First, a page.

• A key concept for equalities of kind is the baseline: the minimal standard of enough in human needs; it can be illustrated by looking at health needs, for which a golden mean may be empirically established; the baseline is also a standard applied, though poorly, to economic needs, but it applies as a golden mean to every human need as a recognition of the incommensurability of needs that can be used to identify them.
  • Two other difficulties involve the blurring of needs and desires in a consumerist society and the impossibility of calculating fault in failures to reach the baseline; public policy aimed at securing true human rights will partially resolve these two problems, though neither will ever fully resolved by every citizen even in a healthy state.
  • A fuller exposition of this effort from the individual’s viewpoint involves acquaintance with virtue ethics, and from the governmental perspective, it involves an understanding of functional natural law theory; to understand the correct boundary separating private from public morality, one must understand the nature of the moral bullseye.
  • A simple analogy to this argument portrays the effort to satisfy needs as a generational race, which under current social arrangements has each new generation either relatively advantaged or deprived depending on the status of its forebears; but the analogy is incomplete if merely winning the race is the goal, for crossing the finish line means a full human life, meaning that in a just state, every person will succeed rather than only those who started out so far ahead; therefore, a zero-sum outcome focusing on winners and losers and competitive advantage can be transformed into a cooperative outcome in which every runner may reach the baseline of human need, thereby achieving a just equality of kind.

Nothing could be more obviously false than the founders’ claim that “all men are created equal.” I am not casting historical stones. Of course, the Constitution reveals they were hypocrites, trumpeting human equality while denying it to people of color and women, and in our culture hypocrisy is the most mortal of sins. But I refer to the truth claim in the present tense. In what world can we claim a desire for equality when (a) it is apparent to all that our political and economic systems view power and money as determinants of worth and (b) it is just as obvious that we are anything but equal in our gifts and attainments? Granted, in our more pious moments we point to (a) as evidence of hypocrisy, but honesty should also compel us to recognize (b) as a reasonable explanation for (a). So is equality an ideal we fail to live up to, rather like Christian love, or do we not live up to it because it seems pretty clearly false? If the former, we have to ask if it is even a possibility. And if the latter, why praise it as an ideal? Is equality merely one more grand narrative we deceive ourselves with, a delusional anomaly in a culture that worships privilege? Maybe we should chuck the whole notion and just ignore any appeal to equality.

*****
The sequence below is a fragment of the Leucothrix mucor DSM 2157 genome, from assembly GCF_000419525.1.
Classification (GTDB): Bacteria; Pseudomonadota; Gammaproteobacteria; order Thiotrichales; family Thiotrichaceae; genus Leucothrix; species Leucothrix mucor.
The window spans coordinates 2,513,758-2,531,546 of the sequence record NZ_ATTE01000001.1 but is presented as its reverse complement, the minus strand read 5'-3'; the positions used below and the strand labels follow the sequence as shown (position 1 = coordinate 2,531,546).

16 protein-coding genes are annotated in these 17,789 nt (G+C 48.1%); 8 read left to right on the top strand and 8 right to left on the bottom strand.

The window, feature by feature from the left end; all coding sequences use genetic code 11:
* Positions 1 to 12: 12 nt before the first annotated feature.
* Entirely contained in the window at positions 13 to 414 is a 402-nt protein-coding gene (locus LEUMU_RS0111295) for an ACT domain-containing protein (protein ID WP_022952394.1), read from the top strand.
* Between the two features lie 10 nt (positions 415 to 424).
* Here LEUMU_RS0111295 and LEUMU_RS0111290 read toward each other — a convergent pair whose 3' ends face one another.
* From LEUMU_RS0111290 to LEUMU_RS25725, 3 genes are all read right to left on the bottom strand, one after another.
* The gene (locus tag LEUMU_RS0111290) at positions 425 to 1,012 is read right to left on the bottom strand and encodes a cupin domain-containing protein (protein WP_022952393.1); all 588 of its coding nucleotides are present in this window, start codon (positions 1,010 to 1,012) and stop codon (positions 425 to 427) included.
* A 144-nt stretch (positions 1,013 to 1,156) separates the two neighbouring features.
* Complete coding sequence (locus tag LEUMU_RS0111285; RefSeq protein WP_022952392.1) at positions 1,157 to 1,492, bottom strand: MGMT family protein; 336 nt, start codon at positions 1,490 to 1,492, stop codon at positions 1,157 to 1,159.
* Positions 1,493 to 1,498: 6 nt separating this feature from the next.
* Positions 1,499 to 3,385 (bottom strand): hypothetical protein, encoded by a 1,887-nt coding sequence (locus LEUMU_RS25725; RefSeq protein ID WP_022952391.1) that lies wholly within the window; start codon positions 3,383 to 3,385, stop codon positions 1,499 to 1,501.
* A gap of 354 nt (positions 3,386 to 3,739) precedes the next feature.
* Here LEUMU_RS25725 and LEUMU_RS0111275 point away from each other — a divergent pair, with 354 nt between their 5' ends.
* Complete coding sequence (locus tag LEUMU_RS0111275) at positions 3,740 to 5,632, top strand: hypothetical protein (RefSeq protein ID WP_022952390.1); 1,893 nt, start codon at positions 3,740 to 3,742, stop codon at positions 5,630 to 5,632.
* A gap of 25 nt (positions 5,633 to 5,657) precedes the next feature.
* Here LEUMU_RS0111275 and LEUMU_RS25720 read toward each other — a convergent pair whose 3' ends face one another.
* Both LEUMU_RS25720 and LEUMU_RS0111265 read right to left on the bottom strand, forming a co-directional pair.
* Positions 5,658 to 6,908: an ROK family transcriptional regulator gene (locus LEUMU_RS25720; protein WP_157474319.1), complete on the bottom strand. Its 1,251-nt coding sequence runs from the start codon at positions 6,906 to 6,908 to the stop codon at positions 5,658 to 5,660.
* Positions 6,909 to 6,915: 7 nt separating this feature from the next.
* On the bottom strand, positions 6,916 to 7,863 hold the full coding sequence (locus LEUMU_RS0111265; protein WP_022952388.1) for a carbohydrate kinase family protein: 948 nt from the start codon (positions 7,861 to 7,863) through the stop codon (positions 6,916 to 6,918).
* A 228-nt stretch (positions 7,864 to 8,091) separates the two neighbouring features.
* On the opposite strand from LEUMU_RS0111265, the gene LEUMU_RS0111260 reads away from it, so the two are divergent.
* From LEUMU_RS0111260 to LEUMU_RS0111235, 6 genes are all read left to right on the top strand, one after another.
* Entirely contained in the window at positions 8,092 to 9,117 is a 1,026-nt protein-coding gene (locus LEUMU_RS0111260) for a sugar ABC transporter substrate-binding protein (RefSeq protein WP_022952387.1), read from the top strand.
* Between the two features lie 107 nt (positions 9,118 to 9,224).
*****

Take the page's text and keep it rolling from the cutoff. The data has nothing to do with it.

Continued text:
The truth about equality is not comforting. Not only are we not equal. No one wants to be. The 99% or the 47%, those who feel less powerful in this culture, may claim they want only parity, but were they the 1% or the 53% they would easily find very good reasons for current stratifications, whether political or economic. No one sees herself as average or wishes to be. Our culture neither celebrates nor rewards the median and the mediocre. Why should it? What is so great about equality? No sooner do we hold it up as an ideal than we wriggle away from being tainted by it. Our inclinations are in tune with nature, which seems to despise equality at least as much as we do. We are born with radically different genetic gifts into grossly different environments that nourish or frustrate them to parents, neighborhoods, schools, and associations that polish or demolish them. If the self-made man is the most exaggerated economic myth in our national story, surely our reverence for equality is the most dubious political myth, and in any case the many influences that make us what we are rarely conspire to make us equal.

Examine the appalling outcome of historical attempts to establish egalitarian polities. Any fan of equality should study the earnest efforts of France’s Committee of Public Safety in 1793, the Bolshevik apparatchiks of 1923, or the People’s Liberation Army of 1968. Whether the six-month nightmare in the Bavarian Socialist Republic of 1919 or the sixty-year heartbreak in Cuba, the lessons are the same. A less bloody but equally unsuccessful series of attempts occurred in the hinterlands of the United States in the first half of the nineteenth century as scores of utopian experimental communities planted themselves only to dissolve into discord and disaster. For all our trumpeting the virtues of equality, all of history seems to answer with a resounding “no.”